A federal grand jury in Tennessee indicted executives and managers of Tyson Foods Inc. on charges of conspiring to smuggle illegal aliens to the company's poultry processing plants, the Justice Department said Wednesday.

A 36-count indictment unsealed Wednesday said Tyson's managers tolerated the hiring of illegal aliens to meet production goals and cut costs. 

The company aided the immigrants by obtaining false documents so they could work at Tyson poultry processing plants ``under the false pretense of being legally employable,'' the department said, quoting the indictment. 

Undercover agents working for Tysons were directed by company managers to pick up immigrants at the U.S.-Mexican border and transport them to processing plants in Tennessee, North Carolina, Virginia, Indiana, Missouri and Arkansas, the indictment said.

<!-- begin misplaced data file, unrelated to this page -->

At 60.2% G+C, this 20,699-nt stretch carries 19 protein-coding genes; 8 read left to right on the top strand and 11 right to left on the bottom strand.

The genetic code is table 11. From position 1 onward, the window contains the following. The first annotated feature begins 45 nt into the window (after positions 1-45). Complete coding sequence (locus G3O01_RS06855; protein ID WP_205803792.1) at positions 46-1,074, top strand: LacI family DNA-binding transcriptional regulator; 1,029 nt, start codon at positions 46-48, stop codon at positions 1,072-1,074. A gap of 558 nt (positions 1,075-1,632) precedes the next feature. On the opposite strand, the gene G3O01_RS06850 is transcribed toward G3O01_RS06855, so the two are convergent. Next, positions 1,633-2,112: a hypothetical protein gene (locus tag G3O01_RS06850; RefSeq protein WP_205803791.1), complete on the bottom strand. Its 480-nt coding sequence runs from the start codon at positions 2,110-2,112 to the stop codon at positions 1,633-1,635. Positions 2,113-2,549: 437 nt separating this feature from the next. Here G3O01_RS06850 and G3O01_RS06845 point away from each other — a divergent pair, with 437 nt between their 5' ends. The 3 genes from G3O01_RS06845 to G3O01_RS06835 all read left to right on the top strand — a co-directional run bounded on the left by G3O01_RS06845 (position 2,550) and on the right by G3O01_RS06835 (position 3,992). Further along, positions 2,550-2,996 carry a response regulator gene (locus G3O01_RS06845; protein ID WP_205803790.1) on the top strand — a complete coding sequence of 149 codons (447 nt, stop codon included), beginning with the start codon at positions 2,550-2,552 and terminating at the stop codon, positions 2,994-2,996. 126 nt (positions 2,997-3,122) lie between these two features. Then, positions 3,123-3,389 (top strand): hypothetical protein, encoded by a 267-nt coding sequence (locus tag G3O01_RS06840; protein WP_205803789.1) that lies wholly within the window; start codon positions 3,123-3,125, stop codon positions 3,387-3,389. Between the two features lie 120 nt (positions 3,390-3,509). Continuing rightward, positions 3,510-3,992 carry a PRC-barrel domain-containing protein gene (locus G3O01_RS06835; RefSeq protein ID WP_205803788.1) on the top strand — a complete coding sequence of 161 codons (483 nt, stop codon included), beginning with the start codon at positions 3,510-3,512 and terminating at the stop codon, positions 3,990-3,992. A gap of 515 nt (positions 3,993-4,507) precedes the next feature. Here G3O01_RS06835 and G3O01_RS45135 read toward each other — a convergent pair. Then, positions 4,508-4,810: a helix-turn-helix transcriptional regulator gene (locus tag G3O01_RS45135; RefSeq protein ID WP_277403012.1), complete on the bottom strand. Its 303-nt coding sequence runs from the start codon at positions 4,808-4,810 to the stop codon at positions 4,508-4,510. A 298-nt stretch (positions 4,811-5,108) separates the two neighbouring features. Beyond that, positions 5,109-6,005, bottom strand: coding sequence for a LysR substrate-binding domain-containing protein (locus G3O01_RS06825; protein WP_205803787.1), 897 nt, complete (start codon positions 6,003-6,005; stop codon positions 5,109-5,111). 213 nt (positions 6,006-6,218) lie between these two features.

The undercover agents were paid by Tysons for ``recruitment'' expenses, it said. 

The case comes in the wake of a border control crackdown following the Sept. 11 attacks. 

``This case represents the first time the INS has taken action against a company of Tyson's magnitude,'' said James Ziglar, commissioner of the Immigration and Naturalization Service. 

The indictment charges two corporate executives, Robert Hash, vice president of the retail fresh division, and Gerald Lankford, former human resources manager. Four other former managers are also named. 

The indictment is the result of a 21/2-year undercover investigation by the INS. 

Fifteen plants were implicated in the conspiracy.